As anyone who knows me will testify, I’m an inveterate Beatles knut. I know every song in their canon, can recite trivia that interests no one and won’t hear a word said against them.
Of course they broke up decades ago after a moderately short career. There has been endless speculation about what the band might have done if they hadn’t fallen out, but what we can’t dispute is that the four of them went on to very successful solo careers.
So, some time ago I came across a playlist, on t’internet, entitled ‘The Neverwas Album’; a compilation of the tracks that surfaced in the latter days of The Beatles but were never [properly] recorded by the band. Whether they were ever seriously considered as Beatles tracks, we’ll never know, but their authors though they were good enough to record them early on in their solo careers.
What I find interesting, listening to the playlist, is the huge difference in style that emerges from the recordings.
Although McCartney has gone on to be hailed as one of our greatest, his contribution to this collection is almost amateurish. Okay, he was the one who technically quit the band and didn’t get paid for ages. So he had limited resources with which to record his ’McCartney ’ album. But his tracks still sound like an afterthought.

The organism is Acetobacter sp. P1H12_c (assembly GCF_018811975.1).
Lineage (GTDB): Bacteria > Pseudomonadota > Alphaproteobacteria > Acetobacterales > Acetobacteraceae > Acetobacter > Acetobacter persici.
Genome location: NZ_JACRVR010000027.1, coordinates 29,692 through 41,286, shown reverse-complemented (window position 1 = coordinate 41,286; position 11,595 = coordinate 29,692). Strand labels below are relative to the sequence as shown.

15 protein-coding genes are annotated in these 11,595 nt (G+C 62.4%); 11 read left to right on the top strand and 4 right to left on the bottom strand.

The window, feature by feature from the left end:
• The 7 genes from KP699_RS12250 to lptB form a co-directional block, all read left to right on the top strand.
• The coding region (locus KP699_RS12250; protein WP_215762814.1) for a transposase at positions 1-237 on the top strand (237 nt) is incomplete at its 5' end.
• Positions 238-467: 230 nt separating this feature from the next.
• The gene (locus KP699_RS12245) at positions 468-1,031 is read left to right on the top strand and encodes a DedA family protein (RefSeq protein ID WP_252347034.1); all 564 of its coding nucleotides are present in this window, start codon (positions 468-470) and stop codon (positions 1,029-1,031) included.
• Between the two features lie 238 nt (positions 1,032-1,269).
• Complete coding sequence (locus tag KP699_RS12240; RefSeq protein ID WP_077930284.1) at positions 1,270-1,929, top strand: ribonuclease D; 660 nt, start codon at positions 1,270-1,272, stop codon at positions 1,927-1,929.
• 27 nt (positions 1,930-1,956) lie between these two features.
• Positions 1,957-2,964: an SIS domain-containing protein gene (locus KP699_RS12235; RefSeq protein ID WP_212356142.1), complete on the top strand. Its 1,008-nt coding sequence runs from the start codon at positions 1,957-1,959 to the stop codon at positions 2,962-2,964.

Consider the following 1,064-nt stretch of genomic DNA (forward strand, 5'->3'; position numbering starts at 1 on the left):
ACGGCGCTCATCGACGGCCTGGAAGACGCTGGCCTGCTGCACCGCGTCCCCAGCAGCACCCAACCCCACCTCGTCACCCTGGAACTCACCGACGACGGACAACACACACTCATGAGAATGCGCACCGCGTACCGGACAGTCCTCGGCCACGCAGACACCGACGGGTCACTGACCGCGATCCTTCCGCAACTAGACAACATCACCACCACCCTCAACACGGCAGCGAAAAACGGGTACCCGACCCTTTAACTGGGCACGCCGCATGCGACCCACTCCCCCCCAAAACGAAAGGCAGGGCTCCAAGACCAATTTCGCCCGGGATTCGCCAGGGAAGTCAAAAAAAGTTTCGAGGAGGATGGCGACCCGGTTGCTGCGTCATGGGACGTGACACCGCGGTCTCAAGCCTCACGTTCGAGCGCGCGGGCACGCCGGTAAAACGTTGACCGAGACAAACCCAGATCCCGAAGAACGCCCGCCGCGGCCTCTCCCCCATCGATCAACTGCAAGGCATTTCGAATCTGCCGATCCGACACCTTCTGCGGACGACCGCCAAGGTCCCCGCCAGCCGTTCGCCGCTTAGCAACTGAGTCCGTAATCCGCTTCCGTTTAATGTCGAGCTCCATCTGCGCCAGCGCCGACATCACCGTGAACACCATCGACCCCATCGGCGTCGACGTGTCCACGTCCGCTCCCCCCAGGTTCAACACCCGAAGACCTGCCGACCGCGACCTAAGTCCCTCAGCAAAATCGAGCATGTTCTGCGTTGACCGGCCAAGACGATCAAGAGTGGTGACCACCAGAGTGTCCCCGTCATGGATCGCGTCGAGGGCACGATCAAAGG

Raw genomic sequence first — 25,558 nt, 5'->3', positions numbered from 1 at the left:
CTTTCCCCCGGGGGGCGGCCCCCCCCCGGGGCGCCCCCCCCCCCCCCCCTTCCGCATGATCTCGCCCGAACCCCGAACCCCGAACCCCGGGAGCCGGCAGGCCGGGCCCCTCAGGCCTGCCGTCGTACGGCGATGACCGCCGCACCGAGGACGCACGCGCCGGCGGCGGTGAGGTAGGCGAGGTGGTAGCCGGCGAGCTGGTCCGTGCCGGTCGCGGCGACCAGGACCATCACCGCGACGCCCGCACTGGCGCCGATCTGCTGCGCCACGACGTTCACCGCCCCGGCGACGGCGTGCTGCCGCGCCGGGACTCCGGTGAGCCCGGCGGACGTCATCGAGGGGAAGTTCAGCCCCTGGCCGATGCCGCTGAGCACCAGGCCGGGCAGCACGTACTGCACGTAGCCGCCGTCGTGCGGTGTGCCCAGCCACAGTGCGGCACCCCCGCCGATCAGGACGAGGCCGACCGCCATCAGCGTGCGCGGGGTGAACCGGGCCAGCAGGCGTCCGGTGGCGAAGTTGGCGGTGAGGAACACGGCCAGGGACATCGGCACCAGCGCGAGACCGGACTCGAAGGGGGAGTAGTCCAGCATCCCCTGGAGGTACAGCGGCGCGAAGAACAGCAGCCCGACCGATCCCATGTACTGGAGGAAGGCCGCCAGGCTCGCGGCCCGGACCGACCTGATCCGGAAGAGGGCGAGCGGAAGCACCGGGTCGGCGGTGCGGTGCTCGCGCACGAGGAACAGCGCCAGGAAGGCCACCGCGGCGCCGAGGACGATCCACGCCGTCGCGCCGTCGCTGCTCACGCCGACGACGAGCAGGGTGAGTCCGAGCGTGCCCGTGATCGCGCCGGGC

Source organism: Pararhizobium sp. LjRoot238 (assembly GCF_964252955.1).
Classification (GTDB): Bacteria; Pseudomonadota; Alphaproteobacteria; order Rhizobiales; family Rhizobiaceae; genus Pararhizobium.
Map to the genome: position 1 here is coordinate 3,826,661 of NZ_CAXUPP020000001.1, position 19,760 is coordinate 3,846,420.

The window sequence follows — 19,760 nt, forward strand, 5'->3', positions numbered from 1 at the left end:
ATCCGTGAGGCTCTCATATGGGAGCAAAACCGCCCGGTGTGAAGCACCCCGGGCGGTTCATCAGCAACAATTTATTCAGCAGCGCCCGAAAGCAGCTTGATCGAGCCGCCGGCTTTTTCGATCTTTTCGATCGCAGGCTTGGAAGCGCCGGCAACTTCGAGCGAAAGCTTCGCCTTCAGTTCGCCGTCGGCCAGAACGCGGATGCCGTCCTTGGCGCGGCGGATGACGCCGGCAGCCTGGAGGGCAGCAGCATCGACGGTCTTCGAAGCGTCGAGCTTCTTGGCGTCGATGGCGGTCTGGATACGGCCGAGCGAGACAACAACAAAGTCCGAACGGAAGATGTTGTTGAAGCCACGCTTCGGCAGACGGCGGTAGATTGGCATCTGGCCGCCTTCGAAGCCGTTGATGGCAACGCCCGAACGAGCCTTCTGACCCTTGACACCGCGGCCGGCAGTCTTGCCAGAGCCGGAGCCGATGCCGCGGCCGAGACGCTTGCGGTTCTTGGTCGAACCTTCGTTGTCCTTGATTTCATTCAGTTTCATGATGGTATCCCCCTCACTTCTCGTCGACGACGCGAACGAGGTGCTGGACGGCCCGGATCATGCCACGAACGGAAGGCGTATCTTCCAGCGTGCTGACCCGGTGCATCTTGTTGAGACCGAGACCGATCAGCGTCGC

Ringo, never the songwriter in the band, suddenly seemed to fall in with a talented bunch and produced some poppy but catchy tunes. Nothing special but nice enough.
Both Lennon and Harrison were working with Phil Spector and John, always political, produced some of his most acclaimed work in the aftermath of the break up. And it is John’s tracks from that time that often get the plaudits.
But listening, almost 50 years later, to this collection of tracks, the ones that stand out are, arguably, the least well know. The Harrison tracks. They come over as well constructed pop songs, exactly what The Beatles had achieved their fame, and popularity, through.
‘The Beatles’ is synonymous with ‘Lennon & McCartney’ but, if the band had stayed together past 1969, would their later output have been dominated by ‘Harrison’ credits? We’ll never know.